2017-8-17 bday blow
Happy Birthday! Brownie and yogurt with the blueberries and donut peaches (from Washington)  snatched up at the Parry Sound grocery store!
2017-8-18 rain strawberry
Big storm blows n as i write this but we were tucked into our nice little anchorage where it’s calm….but still wet!

Being holed up for 3 days in one spot on a 28 foot boat under weather watch, with no generator for back-up power, shore excursions onto patches of land the mere size of a double-wide, no “third parties” to interact with could  lead  to ____( I’ll let you fill in the blank!)  But seriously, B was fine with her naps, tiny island explorations, minimal reading, rock yoga and swimming (aka skinny dipping)  while N barely hung in there with a morning swim/shower, ipad solitaire, finishing all his books on his kindle and cleaning non-stop….suffice to say “ I’m going expletive deleted insane” was his mantra. As this is typed, he has actually announced he will simply leave B (and presumably Z) on shore with a tarp and sleeping bag and make the crossing, regardless of condition, and return when the weather is better. With that pronouncement the loons started their wailing, haunting call and lyrical return whistle  that we’ve grown accustomed to.   Not sure what they were communicating to us with but it did sooth!

Well,  after watching the big sailboats that were in the abutting small inlet all scoot out earlier, N managed to hang in there and we sat out the weather watch  for the second night in a row under even bigger winds that attacked us from a different direction than the prior night.  We were fine after adding our second anchor (in addition to our really great and well-set anchor AND the stern tie).  We fared the night well and, in the morning, after checking about 4 websites by holding our arm up in the air to get a one-dot-signal and waiting for downloads of weather, wave and wind info, pulled up anchors and brought in the stern tie and headed out to take a peak and maybe make the 20 mile crossing back to the mainland.

2017-8-19 ready to cross N

2017-8-19 dinghy tow
Here’s N making slow but steady headway pulling the boat into Killarney.   Ok I have to admit that one fun thing about the whole event was that a monarch butterfly  (they are on their way back across the Great Lakes right now to Valle de Bravo, Mexico) flittered and followed N and his lime green rain coat for about 10 minutes and then abruptly turned left and headed southward.  Despite the flitting, it was so intent on its whole purpose and,personally, I thought it was a good omen!
2017-8-19 tow ropes to NVR
Tying up for a more efficient tow
2017-8-19 towed by nvr
Loopers Jim and Jeff from NVR II NAUTI towed us in!  Actually, we think the boat should be re-named: NVR II NAUTI AND NICE ! Thanks for the ride!

Made it to Killarney! It’s cute and one of the last Canadian “towns” for us.  They have some fresh oysters on the half shell flown in here! Yay! Ok not the cheapest on the trip (well, to be honest definitely  the most expensive…) but we indulged after our tough last few days and enjoyed while relishing in how really bad that whole problem could have been.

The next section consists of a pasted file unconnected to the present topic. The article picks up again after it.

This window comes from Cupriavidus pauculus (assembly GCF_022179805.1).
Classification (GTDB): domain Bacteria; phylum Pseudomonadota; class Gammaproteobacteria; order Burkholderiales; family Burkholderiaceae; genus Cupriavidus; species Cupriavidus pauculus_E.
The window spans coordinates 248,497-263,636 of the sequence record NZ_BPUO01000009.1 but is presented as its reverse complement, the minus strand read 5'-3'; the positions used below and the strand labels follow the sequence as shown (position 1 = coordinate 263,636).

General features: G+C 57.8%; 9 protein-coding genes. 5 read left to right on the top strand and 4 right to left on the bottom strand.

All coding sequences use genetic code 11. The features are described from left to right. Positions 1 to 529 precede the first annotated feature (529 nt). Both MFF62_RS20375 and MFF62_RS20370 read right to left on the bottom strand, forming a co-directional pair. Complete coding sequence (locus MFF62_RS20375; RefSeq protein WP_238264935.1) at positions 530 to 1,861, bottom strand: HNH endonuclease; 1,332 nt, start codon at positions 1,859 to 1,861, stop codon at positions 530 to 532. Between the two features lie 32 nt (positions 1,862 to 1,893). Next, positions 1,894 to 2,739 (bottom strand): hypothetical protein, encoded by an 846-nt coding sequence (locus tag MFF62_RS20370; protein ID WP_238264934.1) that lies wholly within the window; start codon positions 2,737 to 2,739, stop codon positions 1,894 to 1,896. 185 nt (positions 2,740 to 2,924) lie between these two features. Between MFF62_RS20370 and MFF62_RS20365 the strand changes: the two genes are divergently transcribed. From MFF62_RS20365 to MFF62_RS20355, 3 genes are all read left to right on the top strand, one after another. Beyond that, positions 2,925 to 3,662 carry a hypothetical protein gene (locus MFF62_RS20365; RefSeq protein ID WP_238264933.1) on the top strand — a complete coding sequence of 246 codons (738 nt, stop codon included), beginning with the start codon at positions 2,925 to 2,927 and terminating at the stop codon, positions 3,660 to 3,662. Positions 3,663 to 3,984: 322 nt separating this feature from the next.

2017-8-20 dingy ride rescue
We ventured out in the dinghy to explore and take a swim….and ended up rescuing a father/son duo who had flipped in their rented canoe…that was fun!

We now sit, at a nice dock, slooooowllllly downloading and re-uploading to the blog website one pic (REPEATEDLY (btw. this is about my 4th attempt at getting this posted) at a time, wrapping up this writing and (happily) waiting for the mechanics from Orillia (who replaced the engine a few weeks ago) to drive up on Monday.  Phone diagnosis is the clutch and they plan to just fully replace the outdrive to be done with the matter….hmmmmm. ok—it’s all on warranty—yay!

OK you’ve heard of concierge doctors, personal chefs and life coaches, right!  Does this guy look familiar?

As this attempts to upload to the world of Blog,  Supermechanic Kyle (also known as pancake deliveryman (see above photo!)  and his buddy (prbably an even more super mechanic) have just arrived (after a 4 hour drive from Orillia!!)–luckily not quite a personal mechanic but being under warranty is the next best thing!

Let’s see, more on all that later. In the meantime, enjoy that eclipse wherever you are!

Epilogue:  Posting this at 3 am when wifi connectivity is a bit better (but still some tech difficulties…so post isn’t perfect   and ….ok, yes,  I might appear dedicated!  aka obsessed! but the reality is that there is a major lightening and thunder storm right now so might as well do this while i enjoy the scene.  and yes, the boat trial was a success… outdrive slammed in quickly (and under warranty!)…but bad weather for a few days so looks like we’ll be in Killarney even longer! Yikes…need to get off the Great Lakes by the first week of September or the weather will be even more problematic! Cue the thunder rolls outside!

July 11-14 ; Days 226-229  On the Precipice

Ok, ok… 16 days since the last post is probably a record. All the usual (and one new one) excuses; bad or non-existent internet/connectivity, boat issues generating frustrating moods, trip home and…… the new grandbaby!